Contract Language Matters-The Government Cannot Rewrite a Contract
The Court of Appeals for the Federal Circuit (“CAFC”) recently issued a significant opinion that makes it very clear to agencies that the language they place in a contract matters, and the Government cannot rewrite a contract. Kiewit Infrastructure West Co. v. United States, No 2019-2125 (Fed. Cir. Aug. 26, 2020). Of course, the government can issue change orders, modifications or constructive changes (all of which may require an equitable adjustment), but it cannot arbitrarily rewrite a contract to suit its liking, without taking responsibility for so doing.
The Federal High Administration (“FHA”) issued a solicitation for a road design and reconstruction project known as the Deweyville Project. Offerors were provided with access to a “Categorical Exclusion,” a document that FHA had prepared in connection with the National Environmental Policy Act of 1969 (“NEPA”). This document stated that FHA had determined that the Deweyville Project would “not have a significant effect on the human environment.” It further stated that material and waste sites are to be sources at existing quarries—and no further analysis of the environmental impacts is necessary at the sites in the report unless an expansion of a site is proposed.
The Deweyville Project solicitation placed responsibility for obtaining any necessary licenses and permits on the contractor, and also stated that the contractor was responsible for purchasing wetland mitigation credits if necessary. The solicitation also contained a provision, Revised Standard Specification 105.06 (“RSS 105.06”) which stated that “no further analysis of the environmental impacts of using [government-designated waste] sites [would be] needed unless an expansion of the site [were] proposed.” The solicitation also stated that the government designated waste sites had received NEPA clearance.
Kiewit was awarded the contract in August 2012. In March 2013, Kiewit submitted an equitable adjustment for the cost of purchasing mitigation credits for the wetlands it encountered at government-designated sites, asserting that there were 19 acres of wetlands at the designated sites (no expansion), and the cost of purchasing mitigation credits for wetlands was a constructive change. Its claim was for $491,000 for these credits. The contracting officer denied the claim entirely.
The Court of Federal Claims had previously considered this appeal, but granted no relief, stating that Kiewit should have inquired further concerning environmental impacts under the Clean Water Act. The government asserted that “wetland delineation and payment of wetland mitigation credits” were excluded from the “environmental impacts” covered by RSS 105.06 because the provision did not refer to the Clean Water Act or wetlands, but only to NEPA.
The CAFC disagreed, stating that the resolution hinged on the proper interpretation of the term “environmental impacts” in RSS 105.06, which was part of the contract. “By its plain terms, RSS 105.06 dictates that, unless a contractor decided to expand the government-designated waste sites, “[no] further analysis of the environmental impact of using” such sites would be necessary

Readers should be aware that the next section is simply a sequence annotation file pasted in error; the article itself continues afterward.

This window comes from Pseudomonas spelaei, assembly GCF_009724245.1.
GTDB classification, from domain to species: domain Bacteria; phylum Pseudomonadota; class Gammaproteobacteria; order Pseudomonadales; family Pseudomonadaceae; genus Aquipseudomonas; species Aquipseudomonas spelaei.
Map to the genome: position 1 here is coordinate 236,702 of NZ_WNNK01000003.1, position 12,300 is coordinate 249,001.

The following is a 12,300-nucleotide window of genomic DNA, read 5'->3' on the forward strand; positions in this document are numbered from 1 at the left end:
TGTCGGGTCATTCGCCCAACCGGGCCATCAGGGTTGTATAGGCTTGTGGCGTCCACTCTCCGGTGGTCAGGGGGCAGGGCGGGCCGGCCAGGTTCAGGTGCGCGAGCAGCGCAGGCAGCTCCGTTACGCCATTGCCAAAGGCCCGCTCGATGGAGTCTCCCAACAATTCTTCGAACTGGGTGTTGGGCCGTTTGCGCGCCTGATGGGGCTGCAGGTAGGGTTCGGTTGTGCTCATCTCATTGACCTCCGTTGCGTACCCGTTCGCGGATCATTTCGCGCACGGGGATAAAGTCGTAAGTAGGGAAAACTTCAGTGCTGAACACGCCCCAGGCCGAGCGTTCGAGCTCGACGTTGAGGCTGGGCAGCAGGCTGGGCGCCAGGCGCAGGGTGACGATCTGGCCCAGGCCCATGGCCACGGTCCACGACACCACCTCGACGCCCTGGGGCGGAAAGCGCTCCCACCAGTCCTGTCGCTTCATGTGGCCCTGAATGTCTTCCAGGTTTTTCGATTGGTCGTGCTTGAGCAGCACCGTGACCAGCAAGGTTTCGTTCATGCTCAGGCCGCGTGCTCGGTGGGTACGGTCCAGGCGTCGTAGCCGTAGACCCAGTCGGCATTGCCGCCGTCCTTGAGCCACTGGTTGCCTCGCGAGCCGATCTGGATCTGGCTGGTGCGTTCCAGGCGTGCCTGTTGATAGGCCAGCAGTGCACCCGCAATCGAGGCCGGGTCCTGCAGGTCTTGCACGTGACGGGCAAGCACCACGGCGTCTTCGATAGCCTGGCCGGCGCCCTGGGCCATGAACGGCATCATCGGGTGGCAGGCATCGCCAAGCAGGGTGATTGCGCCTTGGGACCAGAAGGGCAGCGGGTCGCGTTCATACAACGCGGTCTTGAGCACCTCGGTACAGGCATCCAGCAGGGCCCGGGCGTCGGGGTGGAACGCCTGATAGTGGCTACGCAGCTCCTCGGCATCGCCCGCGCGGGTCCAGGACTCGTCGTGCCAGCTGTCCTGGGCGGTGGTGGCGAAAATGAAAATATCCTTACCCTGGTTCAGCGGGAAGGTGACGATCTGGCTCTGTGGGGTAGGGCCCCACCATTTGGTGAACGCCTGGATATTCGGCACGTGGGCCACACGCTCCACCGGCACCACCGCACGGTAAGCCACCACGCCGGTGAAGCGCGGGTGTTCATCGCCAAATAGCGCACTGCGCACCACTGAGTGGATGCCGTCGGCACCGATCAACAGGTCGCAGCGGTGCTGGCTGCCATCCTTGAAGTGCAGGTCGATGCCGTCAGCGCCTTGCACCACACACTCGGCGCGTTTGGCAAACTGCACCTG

The CAFC rejected the government’s arguments for two reasons:
· The court’s analysis began with the statement that “contract language matters.” It examined the language of the contract, in accordance with its express terms and plain meaning thereof. It noted that RSS 105.06 does not state that no further environmental analysis would be necessary for NEPA clearance purposes if a contractor elected to dispose of waste and excess material at to government-designated waste states. Indeed, it stated that no further analysis of the environment impacts of using such sites would be required.
The CAFC also noted that if the government intended to exclude wetland impacts from the “environmental impacts” covered by RSS 105.06, it should have included contract language to that effect. It also noted that the court “cannot rewrite a contract or insert words to which a party has never agreed,” citing Freightliner Corp. v. Caldera, 225 F.3d 1361 (Fed. Cir. 2000).
· The CAFC rejected the government’s argument that because the second sentence of RSS 105.06 stated that the government-designated waste sites had received NEPA clearance, Kiewit should have understood that the term “environmental impacts” in the next sentence excluded impacts to wetlands. The CAFC noted that the FHA had specifically considered the impact that the Deweyville project would have on wetlands as part of its NEPA analysis—bolstering Kiewit’s reasonable conclusion that it would not need to conduct any further wetlands analysis at the designated waste disposal sites.
The CAFC concluded that “Kiewit reasonably interpreted RSS 105.06 to mean what it says—that no further environmental impacts analysis would be required if a contractor chose to dispose of waste and excess material at government-designated waste sites.” FHA therefore had effected a constructive change. The CAFC remanded the case to the trial court (COFC), for further proceedings consistent with a constructive change.
Takeaway: Contract language really does matter. If the government rewrites your contract, or attempts to “read into” (place a gloss) on plain language but a contractor disagrees with that gloss, the contractor is entitled to an equitable adjustment for a constructive change.
For other helpful suggestions on government contracting, visit:
Richard D. Lieberman’s FAR Consulting & Training at https://www.richarddlieberman.com/, and Mistakes in Government Contracting at https://richarddlieberman.wixsite.com/mistakes.